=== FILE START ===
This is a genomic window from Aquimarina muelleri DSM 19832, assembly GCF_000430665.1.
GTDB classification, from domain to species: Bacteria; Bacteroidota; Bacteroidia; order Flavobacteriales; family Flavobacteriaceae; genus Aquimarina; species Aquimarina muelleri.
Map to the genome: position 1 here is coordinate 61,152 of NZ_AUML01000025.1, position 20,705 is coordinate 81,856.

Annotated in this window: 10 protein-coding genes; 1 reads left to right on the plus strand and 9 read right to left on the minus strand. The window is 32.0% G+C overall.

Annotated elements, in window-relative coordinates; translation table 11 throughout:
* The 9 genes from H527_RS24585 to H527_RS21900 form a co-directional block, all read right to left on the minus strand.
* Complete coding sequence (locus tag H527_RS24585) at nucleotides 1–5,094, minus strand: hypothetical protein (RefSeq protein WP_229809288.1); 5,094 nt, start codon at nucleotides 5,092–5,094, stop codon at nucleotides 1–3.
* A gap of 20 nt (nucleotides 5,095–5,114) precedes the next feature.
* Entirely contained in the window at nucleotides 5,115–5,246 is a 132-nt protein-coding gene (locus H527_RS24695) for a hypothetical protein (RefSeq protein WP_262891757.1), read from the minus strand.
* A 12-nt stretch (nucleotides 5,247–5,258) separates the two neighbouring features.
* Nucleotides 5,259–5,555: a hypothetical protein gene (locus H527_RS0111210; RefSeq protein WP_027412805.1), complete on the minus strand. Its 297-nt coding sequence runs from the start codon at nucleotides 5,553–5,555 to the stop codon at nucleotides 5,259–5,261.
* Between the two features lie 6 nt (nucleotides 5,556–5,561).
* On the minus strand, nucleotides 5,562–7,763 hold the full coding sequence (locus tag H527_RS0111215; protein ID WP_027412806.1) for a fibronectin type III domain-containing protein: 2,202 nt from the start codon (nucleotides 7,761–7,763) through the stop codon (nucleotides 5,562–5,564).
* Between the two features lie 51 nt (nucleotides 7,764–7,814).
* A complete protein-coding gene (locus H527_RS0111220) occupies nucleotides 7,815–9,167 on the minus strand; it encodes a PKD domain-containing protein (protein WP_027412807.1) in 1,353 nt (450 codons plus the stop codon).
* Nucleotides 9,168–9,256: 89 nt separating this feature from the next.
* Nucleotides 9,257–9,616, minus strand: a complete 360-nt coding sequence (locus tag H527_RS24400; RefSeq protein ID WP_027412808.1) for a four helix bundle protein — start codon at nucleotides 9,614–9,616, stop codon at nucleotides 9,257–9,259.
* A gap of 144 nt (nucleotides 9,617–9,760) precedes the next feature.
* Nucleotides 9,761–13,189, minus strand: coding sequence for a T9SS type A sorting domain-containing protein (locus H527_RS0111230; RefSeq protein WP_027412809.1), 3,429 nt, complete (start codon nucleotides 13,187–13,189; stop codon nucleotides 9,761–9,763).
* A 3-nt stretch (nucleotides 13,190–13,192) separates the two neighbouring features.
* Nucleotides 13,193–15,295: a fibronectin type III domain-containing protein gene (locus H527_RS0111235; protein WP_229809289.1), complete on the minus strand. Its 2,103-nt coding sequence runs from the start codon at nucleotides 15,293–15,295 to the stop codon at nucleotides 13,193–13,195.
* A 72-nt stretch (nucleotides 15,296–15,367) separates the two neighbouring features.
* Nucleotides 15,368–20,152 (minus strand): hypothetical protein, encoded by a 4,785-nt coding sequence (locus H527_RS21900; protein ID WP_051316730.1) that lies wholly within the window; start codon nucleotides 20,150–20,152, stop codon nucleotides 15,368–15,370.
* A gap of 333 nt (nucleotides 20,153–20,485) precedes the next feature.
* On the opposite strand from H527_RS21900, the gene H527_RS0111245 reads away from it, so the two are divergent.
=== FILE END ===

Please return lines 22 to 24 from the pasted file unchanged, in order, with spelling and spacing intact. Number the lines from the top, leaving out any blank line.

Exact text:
* A 72-nt stretch (nucleotides 15,296–15,367) separates the two neighbouring features.
* Nucleotides 15,368–20,152 (minus strand): hypothetical protein, encoded by a 4,785-nt coding sequence (locus H527_RS21900; protein ID WP_051316730.1) that lies wholly within the window; start codon nucleotides 20,150–20,152, stop codon nucleotides 15,368–15,370.
* A gap of 333 nt (nucleotides 20,153–20,485) precedes the next feature.